One of the most common and contested statements about Butte is that it was home to 100,000 people in 1917, the largest city from Minneapolis to Seattle. Is that really true?
Census figures for Butte are difficult to rely on for several reasons. The city of Butte was much smaller than the city-county of today, but pretty much, the people lived in what we would think of as Butte today, a metropolitan area, while Walkerville has always had a separate census count. I think it’s most reasonable to look at the population of Silver Bow County as the population of Butte.
With that premise, we have two census figures. In 1910, Silver Bow County counted 56,848 people, and in 1920, the number was 60,313. It’s really challenging to get to 100,000 from either of those numbers, but let’s look at some other sources.
The 1917 city directory estimates 91,000 people in Butte, and for 1918 they say 93,000. The city directories make their total population estimates based on a factor of, for Butte in those days, 2.25. The actual count of names in the directories was multiplied by that factor to get the 91,000. Wives and children were not listed separately, so that’s the basis for the factor, and the Polk Directories have a pretty good rationale and justification for the value. Through the 1910s, estimates in the directories climb from 74,000 in 1910 to 86,000 in 1914, 82,000 in 1916, and 91,000 in 1917, and down to 60,000 in 1923, in line with the 1920 census.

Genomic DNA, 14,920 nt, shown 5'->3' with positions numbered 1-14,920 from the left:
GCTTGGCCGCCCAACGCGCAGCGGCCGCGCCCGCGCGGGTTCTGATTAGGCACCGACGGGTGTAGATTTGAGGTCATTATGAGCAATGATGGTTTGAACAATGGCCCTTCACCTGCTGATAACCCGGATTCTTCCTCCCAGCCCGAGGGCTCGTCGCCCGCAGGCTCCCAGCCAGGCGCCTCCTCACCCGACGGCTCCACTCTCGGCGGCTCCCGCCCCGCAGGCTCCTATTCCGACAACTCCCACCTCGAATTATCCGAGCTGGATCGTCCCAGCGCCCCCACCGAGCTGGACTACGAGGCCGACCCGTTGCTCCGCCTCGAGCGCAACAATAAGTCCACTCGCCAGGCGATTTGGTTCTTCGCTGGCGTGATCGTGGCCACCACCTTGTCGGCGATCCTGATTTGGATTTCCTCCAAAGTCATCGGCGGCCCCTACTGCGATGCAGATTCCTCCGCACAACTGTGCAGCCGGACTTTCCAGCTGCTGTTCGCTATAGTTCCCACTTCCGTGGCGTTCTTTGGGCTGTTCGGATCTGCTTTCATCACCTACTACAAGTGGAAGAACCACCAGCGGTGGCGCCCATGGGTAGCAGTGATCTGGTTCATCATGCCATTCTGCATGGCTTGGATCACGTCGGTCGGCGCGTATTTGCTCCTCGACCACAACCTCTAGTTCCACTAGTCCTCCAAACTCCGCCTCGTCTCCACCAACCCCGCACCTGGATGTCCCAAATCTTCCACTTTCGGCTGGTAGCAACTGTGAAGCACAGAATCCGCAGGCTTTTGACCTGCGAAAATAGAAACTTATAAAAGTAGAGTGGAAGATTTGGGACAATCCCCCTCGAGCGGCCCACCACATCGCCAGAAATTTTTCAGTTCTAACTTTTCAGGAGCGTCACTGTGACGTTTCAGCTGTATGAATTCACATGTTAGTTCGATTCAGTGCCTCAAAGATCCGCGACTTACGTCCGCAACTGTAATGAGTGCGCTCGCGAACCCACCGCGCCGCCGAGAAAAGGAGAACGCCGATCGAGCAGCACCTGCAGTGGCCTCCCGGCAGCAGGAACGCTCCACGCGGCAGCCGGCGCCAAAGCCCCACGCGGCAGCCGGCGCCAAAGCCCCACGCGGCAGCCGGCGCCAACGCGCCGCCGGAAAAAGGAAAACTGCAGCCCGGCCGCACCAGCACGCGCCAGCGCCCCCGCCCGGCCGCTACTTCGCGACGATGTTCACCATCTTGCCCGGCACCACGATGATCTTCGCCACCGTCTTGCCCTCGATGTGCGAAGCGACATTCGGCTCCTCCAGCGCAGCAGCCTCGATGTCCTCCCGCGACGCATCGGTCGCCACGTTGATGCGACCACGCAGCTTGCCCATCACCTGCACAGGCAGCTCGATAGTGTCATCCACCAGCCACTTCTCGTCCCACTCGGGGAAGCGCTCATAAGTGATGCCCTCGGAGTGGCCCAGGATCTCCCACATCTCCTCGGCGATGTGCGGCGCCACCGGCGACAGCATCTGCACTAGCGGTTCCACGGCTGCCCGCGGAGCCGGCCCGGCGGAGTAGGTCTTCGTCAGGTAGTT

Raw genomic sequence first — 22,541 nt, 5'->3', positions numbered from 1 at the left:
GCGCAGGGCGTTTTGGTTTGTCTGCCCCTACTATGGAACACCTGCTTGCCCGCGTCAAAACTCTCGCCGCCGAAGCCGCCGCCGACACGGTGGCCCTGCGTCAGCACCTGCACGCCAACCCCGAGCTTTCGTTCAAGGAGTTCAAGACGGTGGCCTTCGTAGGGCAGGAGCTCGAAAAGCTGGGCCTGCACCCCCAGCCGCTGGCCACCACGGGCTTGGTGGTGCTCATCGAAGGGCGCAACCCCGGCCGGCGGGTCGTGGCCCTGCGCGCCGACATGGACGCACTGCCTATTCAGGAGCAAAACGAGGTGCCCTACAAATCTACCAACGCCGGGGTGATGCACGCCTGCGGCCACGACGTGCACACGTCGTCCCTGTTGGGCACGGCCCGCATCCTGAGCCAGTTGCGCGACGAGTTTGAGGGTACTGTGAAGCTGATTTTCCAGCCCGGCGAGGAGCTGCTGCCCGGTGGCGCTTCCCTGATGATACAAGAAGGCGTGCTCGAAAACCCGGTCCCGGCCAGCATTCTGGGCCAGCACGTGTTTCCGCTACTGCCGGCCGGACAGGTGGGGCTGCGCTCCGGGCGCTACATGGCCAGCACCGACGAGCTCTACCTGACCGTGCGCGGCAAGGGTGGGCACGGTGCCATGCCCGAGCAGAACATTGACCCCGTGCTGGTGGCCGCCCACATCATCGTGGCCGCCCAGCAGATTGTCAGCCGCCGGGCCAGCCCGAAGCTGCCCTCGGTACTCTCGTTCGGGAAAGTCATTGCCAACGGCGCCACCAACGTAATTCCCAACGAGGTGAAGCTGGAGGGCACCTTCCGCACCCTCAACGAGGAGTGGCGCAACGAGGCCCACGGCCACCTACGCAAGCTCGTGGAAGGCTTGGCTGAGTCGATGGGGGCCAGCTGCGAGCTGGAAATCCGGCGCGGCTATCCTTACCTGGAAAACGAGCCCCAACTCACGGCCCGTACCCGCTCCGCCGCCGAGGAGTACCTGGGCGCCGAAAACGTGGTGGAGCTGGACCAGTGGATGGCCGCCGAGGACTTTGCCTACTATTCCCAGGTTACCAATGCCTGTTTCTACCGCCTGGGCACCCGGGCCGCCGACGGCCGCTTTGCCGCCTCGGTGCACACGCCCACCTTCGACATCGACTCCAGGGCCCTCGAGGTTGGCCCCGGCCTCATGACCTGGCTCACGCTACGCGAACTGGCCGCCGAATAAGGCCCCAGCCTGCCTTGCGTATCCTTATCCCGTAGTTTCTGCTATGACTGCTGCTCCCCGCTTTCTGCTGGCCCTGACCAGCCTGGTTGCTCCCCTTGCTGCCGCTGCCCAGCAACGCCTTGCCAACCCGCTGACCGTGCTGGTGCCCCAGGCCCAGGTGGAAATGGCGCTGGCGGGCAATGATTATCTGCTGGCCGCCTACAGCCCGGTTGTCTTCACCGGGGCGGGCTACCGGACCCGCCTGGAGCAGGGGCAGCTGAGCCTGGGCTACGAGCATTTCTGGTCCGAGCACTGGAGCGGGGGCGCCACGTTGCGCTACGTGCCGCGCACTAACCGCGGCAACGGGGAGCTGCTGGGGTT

There also exists an official US Census estimate for 1917, which lists Butte (city) at 93,981, and Silver Bow County at 36,212. Are we to presume that the county number is everyone outside the city, so the total county population would be 130,193? Based on the statewide total, that’s exactly what it appears we are to believe; the two numbers are separately part of the state total, and one does not include the other.
It’s common to find references in the press of the day to Butte as a city of 90,000. It’s also pretty well established that censuses typically under-counted some populations, such as the Chinese, prostitutes, and transients, which made up a large part of the population in 1917. The census shows no more than 400 or so Chinese in Butte, but Rose Hum Lee estimates as many as 2,500 at the peak. So it is probably fair to see the 1910 and 1920 census counts as noticeably low.
There’s also no doubt that 1917-1918 was the peak of everything in Butte. Copper production records are clear that the metal output was greatest then. Company figures give a total of 14,500 underground mine workers in 1917, on the order of 40% more than in 1910.
Could the population have fallen from 94,000 in 1917 to 60,000 in the 1920 census? It is true that all of Butte’s mines were closed over many months in the late 1910s and early 1920s. The end of World War I meant the demand for copper plummeted along with its price, and many people must have left Butte in the 1918-1922 time frame. But a third of the population, 34,000 people? It’s not impossible, but that many in that short a time seems a stretch. What if the 1920 census is low by as many as 8,000 or so, and maybe the 94,000 census estimate for 1917 is high by that much. Then the exodus would have amounted to 18,000 people — a lot, but not really too unreasonable in the boom-and-bust economy Butte has always suffered from.
The bottom line is, we cannot be sure. There is no proper count of Butte’s people at the peak in 1917-1918. I am comfortable saying Butte reached “close to 100,000” in those years and was the largest city in the region from Minneapolis to Denver to Salt Lake City to Spokane, since Spokane — at 104,000 in 1910 — was almost certainly always larger than Butte. But I could be wrong!
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